The combiner 570 receives the individual L1, L2, and L5 signals and frequency multiplexes the individual bands onto the single transmission line 695. Upon reception via the single transmission line 695 by the antenna 110, the antenna 110 transmits the combined frequency bands uniformly over the Earth's field of view from the medium earth orbit (MEO) deployed space vehicle comprising the apparatus 600.

At least one of the first filter 540, the second filter 550, and the third filter 560 converts the respective incoming digital signal 685A, 685B, and 685C to the respective filtered analog signal 690A, 690B, and 690C.

FIGS. 7A-7B are a block diagram 700 of the architecture of an all digital beam forming apparatus 600, showing exemplary waveforms generated at various points in the process. Also provided is further detail regarding the structure of the ASIC 510.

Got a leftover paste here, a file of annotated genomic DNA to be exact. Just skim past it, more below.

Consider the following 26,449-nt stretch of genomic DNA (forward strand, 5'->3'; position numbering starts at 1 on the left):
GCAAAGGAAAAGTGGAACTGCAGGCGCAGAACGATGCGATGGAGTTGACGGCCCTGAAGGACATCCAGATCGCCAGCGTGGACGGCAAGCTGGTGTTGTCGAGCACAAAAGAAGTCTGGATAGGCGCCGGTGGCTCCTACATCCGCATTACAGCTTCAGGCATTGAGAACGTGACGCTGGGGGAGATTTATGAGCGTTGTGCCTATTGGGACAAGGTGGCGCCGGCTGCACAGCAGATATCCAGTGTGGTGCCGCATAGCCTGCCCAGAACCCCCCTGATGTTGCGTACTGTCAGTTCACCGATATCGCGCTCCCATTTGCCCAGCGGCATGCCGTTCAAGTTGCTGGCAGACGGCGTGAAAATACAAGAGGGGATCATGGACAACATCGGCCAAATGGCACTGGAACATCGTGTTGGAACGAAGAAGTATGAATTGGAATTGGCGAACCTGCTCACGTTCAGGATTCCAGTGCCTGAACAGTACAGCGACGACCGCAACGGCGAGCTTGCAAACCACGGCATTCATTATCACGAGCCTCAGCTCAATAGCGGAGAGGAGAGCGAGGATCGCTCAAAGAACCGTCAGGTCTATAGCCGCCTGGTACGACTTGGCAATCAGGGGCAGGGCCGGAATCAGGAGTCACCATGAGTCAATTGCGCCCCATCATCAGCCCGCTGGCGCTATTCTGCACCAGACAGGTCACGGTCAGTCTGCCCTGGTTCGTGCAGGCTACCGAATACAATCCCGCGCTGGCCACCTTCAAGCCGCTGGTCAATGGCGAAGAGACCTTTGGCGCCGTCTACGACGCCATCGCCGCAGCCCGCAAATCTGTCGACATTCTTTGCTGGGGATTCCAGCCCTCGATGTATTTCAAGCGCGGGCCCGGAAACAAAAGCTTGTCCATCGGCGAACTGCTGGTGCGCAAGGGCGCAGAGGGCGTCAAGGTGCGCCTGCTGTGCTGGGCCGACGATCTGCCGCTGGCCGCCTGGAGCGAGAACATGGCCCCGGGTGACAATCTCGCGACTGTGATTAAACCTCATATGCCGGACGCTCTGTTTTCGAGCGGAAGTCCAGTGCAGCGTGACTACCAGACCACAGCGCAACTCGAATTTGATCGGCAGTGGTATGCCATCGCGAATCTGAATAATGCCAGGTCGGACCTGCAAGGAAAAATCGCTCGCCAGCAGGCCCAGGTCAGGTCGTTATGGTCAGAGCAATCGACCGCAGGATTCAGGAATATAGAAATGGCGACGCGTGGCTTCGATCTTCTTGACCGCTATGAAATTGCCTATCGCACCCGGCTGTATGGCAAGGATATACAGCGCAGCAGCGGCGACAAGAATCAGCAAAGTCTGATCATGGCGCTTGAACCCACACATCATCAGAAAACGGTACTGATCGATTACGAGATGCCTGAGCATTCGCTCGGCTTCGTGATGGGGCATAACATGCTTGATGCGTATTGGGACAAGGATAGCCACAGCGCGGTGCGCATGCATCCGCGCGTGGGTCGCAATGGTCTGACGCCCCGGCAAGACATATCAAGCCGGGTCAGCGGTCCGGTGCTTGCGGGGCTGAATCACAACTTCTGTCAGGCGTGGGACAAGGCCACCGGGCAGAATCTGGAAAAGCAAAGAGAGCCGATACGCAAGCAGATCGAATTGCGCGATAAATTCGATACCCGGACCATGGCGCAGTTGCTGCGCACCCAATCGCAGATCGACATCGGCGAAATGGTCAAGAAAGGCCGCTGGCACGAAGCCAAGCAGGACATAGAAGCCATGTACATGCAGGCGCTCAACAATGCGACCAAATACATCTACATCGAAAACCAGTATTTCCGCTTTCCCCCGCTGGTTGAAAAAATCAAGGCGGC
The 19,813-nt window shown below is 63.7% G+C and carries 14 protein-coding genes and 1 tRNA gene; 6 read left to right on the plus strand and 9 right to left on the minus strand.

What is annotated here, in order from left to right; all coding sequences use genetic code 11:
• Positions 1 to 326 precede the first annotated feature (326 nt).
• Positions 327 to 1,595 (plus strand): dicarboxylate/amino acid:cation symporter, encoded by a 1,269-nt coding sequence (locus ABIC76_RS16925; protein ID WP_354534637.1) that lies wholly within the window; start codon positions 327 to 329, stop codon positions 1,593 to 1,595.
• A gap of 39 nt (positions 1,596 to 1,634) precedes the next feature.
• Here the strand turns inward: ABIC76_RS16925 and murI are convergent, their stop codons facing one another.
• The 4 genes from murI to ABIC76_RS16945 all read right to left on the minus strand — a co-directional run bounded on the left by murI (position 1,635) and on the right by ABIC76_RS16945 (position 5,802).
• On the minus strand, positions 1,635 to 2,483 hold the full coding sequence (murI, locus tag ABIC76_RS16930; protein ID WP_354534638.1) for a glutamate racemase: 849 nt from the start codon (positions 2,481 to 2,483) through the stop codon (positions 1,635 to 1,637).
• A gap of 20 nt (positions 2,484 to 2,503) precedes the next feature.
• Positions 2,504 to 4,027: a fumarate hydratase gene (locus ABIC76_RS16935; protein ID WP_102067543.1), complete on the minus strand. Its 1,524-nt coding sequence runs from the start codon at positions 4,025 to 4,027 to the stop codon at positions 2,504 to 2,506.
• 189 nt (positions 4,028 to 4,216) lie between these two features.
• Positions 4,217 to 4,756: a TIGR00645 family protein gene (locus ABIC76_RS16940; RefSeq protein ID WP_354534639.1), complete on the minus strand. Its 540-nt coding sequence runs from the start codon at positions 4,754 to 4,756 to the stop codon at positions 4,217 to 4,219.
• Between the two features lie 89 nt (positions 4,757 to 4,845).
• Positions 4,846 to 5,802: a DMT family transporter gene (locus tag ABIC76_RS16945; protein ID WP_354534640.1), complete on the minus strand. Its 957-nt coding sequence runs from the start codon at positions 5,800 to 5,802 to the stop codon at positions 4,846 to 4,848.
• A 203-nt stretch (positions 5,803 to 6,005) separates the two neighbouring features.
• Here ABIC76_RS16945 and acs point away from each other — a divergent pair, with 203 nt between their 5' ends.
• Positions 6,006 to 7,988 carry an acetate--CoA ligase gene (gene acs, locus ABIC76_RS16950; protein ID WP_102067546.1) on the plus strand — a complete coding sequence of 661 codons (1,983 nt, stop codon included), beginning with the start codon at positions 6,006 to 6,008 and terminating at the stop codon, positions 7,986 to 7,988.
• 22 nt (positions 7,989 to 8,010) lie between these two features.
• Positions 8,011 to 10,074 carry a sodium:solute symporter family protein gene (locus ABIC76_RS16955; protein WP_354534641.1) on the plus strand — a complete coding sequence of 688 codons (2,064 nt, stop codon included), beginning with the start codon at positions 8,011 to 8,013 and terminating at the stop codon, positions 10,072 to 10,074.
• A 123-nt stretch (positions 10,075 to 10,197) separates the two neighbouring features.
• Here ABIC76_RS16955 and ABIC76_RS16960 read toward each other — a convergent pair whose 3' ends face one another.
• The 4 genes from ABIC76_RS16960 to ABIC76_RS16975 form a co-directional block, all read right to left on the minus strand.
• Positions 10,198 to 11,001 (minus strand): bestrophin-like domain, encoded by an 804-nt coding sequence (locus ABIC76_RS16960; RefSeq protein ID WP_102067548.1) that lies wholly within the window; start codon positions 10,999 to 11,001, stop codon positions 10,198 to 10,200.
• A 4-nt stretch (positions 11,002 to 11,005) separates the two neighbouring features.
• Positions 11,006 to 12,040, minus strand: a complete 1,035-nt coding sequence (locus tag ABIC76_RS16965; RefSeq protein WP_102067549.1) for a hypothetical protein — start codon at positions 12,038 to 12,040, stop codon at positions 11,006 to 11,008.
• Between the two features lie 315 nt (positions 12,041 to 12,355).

As in FIGS. 5 and 6, the ASIC 510 receives the navigation data via the navigation data repository-ASIC connection 670. The ASIC 510 then produces oversampled data in parallel form. In this more detailed view of the ASIC 510, the ASIC 510 comprises one or more of a digital waveform generator 710 operably connected to a dithering and quantization block 720 via a waveform generator-dithering and quantization connection 725. The digital waveform generator 710 produces a waveform frequency spectrum 727 and a time domain snapshot 728 such as the representative examples depicted in the figure.